In this symphonically powerful novel, Willa Cather created one of the most winning heroines in American fiction, a woman whose robust high spirits and calm, undemonstrative strength are emblematic of the virtues Cather most admired in her country.
Antonia Shimerda is the daughter of Bohemian immigrants struggling with the oceanic loneliness of life on the Nebraska prairie. Through the eyes of Jim Burden, her tutor and disappointed admirer, we follow Antonia from farm to town and through hardships both natural and human, surviving everything from poverty to a failed romance--and not only surviving, but triumphing. In the end, Antonia is exactly what Burden says she is: a woman who "had that something which fires the imagination, [a woman who] could stop . . . one's breath for a moment by a look or a gesture that somehow revealed the meaning in common things."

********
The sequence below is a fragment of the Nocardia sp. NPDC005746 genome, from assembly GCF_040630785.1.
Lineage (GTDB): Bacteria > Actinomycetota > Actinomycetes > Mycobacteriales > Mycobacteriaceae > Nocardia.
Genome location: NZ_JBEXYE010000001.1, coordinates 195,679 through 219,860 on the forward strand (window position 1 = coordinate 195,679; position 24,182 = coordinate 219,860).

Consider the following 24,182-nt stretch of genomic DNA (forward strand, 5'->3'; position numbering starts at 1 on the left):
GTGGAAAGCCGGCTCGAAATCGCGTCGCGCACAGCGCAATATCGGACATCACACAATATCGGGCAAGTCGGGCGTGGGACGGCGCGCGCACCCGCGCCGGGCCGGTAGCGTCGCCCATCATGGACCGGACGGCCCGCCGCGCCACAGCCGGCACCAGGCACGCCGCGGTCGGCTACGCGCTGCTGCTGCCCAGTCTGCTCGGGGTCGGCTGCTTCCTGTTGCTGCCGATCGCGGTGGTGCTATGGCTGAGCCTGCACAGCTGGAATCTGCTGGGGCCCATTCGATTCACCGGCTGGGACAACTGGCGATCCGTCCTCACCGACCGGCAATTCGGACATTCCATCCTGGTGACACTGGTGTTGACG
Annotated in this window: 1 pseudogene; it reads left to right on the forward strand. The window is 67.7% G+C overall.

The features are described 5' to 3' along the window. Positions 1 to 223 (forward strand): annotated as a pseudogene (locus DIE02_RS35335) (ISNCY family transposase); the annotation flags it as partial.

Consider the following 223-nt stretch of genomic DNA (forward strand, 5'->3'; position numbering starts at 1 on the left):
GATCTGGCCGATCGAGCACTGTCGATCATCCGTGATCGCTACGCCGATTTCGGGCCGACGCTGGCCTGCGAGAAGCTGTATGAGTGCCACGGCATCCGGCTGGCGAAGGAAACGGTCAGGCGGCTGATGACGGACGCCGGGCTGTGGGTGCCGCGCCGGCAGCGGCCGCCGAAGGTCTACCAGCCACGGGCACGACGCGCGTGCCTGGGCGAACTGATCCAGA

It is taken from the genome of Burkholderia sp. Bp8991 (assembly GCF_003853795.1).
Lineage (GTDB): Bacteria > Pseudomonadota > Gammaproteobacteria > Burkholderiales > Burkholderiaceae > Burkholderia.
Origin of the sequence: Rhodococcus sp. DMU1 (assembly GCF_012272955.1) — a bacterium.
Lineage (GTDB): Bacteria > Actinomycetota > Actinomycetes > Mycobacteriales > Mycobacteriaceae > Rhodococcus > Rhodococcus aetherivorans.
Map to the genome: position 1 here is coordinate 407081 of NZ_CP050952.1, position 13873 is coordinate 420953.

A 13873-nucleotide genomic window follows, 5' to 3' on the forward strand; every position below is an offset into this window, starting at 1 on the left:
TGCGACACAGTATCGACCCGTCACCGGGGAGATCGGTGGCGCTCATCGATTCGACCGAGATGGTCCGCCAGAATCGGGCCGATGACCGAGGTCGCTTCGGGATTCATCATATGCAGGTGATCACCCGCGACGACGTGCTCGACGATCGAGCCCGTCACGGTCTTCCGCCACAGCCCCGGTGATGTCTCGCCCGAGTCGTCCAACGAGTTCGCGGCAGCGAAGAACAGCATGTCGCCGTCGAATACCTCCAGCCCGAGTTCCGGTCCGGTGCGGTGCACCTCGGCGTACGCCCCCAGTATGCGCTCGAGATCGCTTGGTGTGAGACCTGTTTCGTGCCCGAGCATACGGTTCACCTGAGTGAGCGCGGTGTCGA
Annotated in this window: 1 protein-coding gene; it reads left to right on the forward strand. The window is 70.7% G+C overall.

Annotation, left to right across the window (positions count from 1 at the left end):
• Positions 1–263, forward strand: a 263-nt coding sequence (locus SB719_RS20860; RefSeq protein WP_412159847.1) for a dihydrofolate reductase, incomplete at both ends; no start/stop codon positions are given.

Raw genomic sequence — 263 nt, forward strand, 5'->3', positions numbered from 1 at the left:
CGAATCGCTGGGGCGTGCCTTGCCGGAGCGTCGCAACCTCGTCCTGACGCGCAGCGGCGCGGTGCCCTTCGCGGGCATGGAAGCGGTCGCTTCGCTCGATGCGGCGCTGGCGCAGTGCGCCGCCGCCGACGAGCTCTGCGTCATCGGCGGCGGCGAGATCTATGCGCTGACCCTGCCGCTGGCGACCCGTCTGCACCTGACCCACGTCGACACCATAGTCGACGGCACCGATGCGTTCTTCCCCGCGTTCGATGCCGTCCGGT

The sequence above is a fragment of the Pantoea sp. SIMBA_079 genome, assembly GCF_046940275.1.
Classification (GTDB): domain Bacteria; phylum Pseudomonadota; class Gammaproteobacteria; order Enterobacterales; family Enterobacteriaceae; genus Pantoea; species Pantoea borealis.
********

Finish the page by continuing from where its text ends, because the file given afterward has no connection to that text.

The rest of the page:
From the Trade Paperback edition.
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Ĉneid afternoon ain’t Ambrosch Antonia asked baby barn began Black Hawk blue Bohemian boys can’t Charley cornfields country girls cut bands Cutter Cuzak dance dark door dress eyes face farm father feel felt Frances Fuchs garden grandfather grandmother grandmother’s hair hands hard Harling he’s head heard homesickness horses I’ve Jake and Otto Jelinek kitchen knew kolaches Krajiek laughed Lena Lingard Lena’s lived looked Marilyn Sides married morning mother Nebraska neighbors never night Nina Norwegian o’clock old country Ordinsky papa parlor Pavel Peter play prairie prairie dogs red grass remember road seemed She’s Shimerda shoulder snow Steavens stood story stove summer supper talk tell there’s things thought Tiny Soderball told Tony took town trees wagon walked warm watched whispered Willa Cather windmill window winter woman won’t yellow you’re young Yulka